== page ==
Thomas Henry Davis, a Carriage Lamp Maker, was born in St.Pancras, Middlesex, England in 1801 and married Ann(e) Hannah Young who was born in St.Martins, Middlesex in 1802. Together they had eight children who were all born in St.Georges, Middlesex: Emma b1821; Thomas b1821; Charles b1824; Ann(e) b1826; William b1828; Martha b1830; Sarah b1833 and Eliza b1836. The Davis Family resided at 7 Hart Street, St.George Hanover Square, Middlesex from at least 1841 to at least 1881. (Ref:1841, 1851, 1861, 1871 and 1881 Census entries) Hart Street, St.George Hanover Square is now known as Brown Hart Gardens, Westminster. (Ref: Lost London Streets Index)
By the 1871 census their daughter Emma was living at 7 Hart Street with her husband Samuel Higham who had been a partner with Thomas Davis Jnr in the "Davis and Higham" business. (Ref: Entry of "Davis and Higham Carriage Lamp Makers", 1875 London Commercial Directory) Prior to this, all other entries of the business were listed as, "Thomas Davis, Carriage Lamp Maker". (Ref: 1846 and 1865 London Commercial Directory ~ Thomas Snr passed away in June 1861 and his son Thomas Jnr then took over the family business). Sarah married Samuel Higham's brother Frederick and went to Victoria, Australia. She later married Evans Brown.
Contrary to a recent publication's reference to Hart Street, this was by no means a poor area of London.(Ref:Charles Booth's Map of London ~ be patient as it takes a while to load) ~ Hart Street is located just above Grosvenor Square (scroll map down), off Duke Street to the left, just before Oxford Street. In fact the Davis Family had their own business beneath their dwelling from at least 1846 (Ref: London Commercial Directory 1846) and in 1861 Thomas and Ann had a servant and several apprentices. (Ref: 1861 census) When Thomas Davis Snr passed away in 1861, he left 3,000 pounds (today worth 300,000 pounds) to his second wife Elizabeth ~ Ann his first wife and mother of his children passed away sometime after 1851.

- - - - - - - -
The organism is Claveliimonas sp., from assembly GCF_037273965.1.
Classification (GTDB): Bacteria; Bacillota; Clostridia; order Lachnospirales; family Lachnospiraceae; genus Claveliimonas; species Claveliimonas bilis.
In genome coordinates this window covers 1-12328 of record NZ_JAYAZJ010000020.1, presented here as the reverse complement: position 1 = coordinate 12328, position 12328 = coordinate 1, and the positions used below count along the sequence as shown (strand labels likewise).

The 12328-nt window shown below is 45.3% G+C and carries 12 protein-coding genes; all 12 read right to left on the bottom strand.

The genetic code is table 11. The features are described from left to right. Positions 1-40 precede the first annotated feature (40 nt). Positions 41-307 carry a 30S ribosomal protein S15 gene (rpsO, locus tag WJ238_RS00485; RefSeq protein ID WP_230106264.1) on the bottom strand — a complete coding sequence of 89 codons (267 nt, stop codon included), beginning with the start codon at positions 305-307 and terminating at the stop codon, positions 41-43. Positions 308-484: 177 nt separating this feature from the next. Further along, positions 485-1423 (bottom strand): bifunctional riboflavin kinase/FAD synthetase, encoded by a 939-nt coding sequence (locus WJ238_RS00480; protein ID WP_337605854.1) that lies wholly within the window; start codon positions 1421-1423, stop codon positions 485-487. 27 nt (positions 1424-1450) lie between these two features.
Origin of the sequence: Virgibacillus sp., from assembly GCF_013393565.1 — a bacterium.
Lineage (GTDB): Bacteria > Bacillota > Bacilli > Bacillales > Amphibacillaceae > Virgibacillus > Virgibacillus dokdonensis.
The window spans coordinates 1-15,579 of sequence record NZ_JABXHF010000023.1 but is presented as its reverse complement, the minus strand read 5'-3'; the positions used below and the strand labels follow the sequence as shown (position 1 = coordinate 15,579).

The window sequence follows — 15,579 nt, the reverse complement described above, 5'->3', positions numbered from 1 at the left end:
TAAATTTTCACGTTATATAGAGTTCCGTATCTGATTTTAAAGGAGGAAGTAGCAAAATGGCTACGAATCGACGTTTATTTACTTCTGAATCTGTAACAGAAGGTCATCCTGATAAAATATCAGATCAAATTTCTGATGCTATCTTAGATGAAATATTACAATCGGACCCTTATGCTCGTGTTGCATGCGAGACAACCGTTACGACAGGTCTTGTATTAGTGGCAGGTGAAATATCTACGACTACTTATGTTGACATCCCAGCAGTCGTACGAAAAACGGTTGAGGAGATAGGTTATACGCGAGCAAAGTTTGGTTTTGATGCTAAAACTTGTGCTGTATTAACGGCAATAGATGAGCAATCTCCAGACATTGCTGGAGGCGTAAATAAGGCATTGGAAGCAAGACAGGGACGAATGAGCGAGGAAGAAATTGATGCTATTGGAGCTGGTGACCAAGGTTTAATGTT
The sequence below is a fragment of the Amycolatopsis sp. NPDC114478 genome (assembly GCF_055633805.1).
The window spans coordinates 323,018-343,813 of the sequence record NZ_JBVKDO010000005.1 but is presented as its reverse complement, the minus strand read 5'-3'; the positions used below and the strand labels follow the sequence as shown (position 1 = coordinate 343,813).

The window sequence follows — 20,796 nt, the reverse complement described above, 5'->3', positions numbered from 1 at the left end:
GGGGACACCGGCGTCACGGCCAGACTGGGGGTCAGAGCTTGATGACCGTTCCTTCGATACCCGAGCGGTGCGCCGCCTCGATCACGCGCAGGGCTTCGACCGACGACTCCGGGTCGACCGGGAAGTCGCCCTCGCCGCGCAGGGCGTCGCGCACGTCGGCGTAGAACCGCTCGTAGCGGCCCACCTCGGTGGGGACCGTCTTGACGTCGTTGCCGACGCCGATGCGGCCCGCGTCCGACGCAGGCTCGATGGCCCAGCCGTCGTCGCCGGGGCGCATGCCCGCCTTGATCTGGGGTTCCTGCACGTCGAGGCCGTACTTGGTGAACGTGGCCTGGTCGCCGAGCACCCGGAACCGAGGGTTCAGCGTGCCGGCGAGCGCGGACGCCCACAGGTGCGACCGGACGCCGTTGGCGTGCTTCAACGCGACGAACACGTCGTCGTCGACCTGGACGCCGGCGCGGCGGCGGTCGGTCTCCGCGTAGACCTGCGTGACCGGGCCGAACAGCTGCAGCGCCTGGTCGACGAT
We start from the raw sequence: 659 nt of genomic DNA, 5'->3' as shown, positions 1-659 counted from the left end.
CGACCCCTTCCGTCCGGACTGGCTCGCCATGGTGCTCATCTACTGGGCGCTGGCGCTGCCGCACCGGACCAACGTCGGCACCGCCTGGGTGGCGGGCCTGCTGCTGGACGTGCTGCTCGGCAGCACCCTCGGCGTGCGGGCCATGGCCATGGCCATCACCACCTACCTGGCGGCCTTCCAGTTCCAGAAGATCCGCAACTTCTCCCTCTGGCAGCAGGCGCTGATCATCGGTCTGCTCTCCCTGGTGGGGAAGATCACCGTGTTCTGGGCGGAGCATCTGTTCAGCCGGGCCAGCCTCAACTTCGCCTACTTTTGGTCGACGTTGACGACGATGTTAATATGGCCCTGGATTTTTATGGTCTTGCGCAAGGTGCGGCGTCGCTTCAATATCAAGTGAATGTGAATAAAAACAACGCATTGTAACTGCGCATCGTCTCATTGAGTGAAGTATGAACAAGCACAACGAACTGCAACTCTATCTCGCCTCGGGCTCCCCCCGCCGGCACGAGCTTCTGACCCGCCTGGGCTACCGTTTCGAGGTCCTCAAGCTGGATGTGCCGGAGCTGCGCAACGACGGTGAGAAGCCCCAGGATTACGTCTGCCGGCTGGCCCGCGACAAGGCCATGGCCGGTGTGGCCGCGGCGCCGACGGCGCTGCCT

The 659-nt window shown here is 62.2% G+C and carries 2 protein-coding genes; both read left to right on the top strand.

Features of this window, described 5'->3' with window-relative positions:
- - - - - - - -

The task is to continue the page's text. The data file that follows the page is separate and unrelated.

Charles' brothers, Thomas and William were listed along with Charles as apprentice Carriage Lamp Makers in the 1841 census. There is some evidence to suggest that William may have gone on to establish his own business as, "William Davis Carriage Lamp Maker" at 17 Wells Street W & 5 Castle Court, Oxford Street W from at least 1865. (Ref: London Commercial Directory 1865)
Charles Davis was caught robbing a till at the age of 17; as a first offender he was dealt with reasonably leniantly, and served three months in gaol. Following his release he was caught stealing a silk handkerchief. In the eyes of authorities he was now a habitual petty thief, and on the 5th of April 1841, he was sentenced to transportation for ten years in the Central Criminal Court. While waiting for his sentence to be carried out, Charles spent ten months in a hulk, a ship moored offshore and used as a gaol. On the 2nd of April 1842 the "Candahar" set sail from Spithead and arrived in Hobart Town, VDL on the 20th of July 1842 with 249 male convicts. This is where the story of Charles Davis really begins.